Democratic presidential nominee Joe Biden has announced that he will "make clear" his position on court-packing after the Senate votes on the nomination of Amy Coney Barrett.
“I'm going to make clear my position in the next several days when they vote on this nominee," Biden said during an interview with Fox 2 Detroit, "but I’ve got to keep the focus on that."
Biden later added that "when the [Senate Judiciary] Committee makes the decision, and the vote begins to occur, that's when I'll let you know my position.”
The former vice president argued that Republicans were already "packing the court" by filling the vacancy left by the late Justice Rith Bader Ginsburg by nominating Amy Coney Barrett. Democrats have said the Republicans are rushing the process too close to Election Day, with many Americans already voting.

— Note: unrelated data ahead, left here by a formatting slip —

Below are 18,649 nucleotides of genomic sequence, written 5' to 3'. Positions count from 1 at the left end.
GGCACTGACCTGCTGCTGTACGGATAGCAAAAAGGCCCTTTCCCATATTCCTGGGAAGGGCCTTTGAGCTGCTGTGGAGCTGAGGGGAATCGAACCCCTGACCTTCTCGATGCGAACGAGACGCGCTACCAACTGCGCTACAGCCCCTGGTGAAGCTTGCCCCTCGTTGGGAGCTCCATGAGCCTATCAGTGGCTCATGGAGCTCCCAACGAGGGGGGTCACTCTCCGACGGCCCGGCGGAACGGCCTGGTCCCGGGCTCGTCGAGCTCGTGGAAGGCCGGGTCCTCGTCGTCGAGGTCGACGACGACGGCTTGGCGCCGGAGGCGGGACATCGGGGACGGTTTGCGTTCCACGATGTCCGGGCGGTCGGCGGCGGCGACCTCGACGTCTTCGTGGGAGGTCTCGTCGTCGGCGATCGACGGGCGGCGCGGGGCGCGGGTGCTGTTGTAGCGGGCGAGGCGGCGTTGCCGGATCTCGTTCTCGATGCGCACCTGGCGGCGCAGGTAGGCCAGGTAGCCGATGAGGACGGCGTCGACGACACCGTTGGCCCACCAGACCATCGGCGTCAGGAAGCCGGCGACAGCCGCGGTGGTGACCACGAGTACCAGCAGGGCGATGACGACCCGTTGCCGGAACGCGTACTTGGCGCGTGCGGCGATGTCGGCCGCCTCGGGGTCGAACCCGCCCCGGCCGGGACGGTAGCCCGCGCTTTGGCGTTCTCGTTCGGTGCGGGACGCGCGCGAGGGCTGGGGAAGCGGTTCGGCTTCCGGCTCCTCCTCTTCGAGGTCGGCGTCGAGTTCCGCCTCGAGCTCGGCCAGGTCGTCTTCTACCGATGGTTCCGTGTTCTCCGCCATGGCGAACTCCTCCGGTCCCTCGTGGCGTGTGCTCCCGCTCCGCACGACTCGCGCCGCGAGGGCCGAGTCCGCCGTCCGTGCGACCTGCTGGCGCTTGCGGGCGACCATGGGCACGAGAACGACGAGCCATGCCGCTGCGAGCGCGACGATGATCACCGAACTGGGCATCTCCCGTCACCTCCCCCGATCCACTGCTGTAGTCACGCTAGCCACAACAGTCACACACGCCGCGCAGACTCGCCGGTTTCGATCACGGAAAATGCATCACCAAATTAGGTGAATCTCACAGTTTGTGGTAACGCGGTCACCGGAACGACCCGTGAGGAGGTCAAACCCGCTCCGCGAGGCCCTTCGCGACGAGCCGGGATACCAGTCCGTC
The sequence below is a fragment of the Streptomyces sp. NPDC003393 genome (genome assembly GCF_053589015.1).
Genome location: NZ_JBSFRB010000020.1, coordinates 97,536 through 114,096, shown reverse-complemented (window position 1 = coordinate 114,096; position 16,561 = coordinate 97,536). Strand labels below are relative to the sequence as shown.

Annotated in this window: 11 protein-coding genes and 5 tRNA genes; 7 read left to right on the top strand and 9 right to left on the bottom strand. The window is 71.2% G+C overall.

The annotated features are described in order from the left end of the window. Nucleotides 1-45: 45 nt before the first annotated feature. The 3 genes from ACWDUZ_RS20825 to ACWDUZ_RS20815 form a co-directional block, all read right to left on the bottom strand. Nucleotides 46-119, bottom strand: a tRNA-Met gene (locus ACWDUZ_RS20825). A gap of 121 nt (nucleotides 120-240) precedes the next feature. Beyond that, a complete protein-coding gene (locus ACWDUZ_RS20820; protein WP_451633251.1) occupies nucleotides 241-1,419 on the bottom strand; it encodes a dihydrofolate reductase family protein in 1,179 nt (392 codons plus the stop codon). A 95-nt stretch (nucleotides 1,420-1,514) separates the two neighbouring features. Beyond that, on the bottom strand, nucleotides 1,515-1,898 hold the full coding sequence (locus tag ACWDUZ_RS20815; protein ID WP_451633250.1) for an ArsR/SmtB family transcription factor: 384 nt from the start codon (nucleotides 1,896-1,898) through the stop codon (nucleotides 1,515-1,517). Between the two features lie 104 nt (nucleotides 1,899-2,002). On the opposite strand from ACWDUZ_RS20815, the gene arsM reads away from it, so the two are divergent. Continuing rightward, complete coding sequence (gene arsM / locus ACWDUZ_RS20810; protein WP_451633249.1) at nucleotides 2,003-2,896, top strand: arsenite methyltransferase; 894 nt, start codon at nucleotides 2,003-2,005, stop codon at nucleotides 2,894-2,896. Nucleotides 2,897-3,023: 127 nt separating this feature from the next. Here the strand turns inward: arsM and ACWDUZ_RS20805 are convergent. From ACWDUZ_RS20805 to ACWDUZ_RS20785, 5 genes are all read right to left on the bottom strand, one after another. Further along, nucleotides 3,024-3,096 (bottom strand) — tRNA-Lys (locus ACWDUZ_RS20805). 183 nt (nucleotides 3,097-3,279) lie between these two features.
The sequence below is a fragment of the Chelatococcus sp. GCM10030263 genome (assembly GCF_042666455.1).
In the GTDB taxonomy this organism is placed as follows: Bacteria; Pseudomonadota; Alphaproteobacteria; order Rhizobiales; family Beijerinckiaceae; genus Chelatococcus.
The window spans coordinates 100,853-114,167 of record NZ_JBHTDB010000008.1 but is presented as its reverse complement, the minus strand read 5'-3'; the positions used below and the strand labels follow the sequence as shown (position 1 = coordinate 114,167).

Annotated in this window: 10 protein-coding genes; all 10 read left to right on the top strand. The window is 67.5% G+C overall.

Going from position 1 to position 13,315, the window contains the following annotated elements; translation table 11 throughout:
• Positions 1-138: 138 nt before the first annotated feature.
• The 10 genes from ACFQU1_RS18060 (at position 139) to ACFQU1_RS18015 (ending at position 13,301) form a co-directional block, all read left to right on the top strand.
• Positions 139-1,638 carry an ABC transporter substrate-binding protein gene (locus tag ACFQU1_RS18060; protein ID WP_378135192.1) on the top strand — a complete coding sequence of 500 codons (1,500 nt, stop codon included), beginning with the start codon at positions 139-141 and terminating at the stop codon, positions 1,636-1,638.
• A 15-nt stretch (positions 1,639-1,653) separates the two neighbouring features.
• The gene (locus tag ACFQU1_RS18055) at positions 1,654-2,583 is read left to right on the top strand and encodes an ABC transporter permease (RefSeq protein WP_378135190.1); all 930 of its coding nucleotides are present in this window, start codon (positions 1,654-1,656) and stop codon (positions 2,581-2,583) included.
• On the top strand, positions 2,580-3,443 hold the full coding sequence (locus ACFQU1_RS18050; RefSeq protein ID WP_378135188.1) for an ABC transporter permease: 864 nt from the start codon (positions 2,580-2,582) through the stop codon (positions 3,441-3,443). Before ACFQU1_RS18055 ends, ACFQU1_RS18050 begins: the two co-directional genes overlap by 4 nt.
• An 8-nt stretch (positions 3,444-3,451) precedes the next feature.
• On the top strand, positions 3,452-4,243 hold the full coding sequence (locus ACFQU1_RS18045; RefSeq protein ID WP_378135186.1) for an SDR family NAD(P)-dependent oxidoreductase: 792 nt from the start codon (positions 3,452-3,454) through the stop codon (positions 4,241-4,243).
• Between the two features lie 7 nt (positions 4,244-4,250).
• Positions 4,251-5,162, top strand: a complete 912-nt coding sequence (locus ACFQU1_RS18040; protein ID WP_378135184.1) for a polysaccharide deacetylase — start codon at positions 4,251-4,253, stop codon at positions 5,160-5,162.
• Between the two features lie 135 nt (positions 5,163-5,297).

The notion of court-packing has gained traction with Democrats since Republicans refused to hold hearings for then-President Barack Obama nominee Merrick Garland in 2016. Even though several Democrats in the presidential primary supported the idea of court-packing at the time, Biden rejected it.
Now that the subject has been brought up again in recent weeks, Biden has been very evasive on the subject. When asked if American voters deserved to know his stance on court-packing Biden responded, "No, they don't." That didn't go over very well and last week he changed his tone and said voters "do have a right to know where I stand."
However, in the interview, he still would not give a straight answer when asked if packing the court would be appropriate.
Biden would only say, “As you know, I've not been a fan of packing the court but what might happen is that we have to take a look at how this all works out and determine whether there's other means by which we should take a look at how to make sure that this kind of thing doesn’t happen."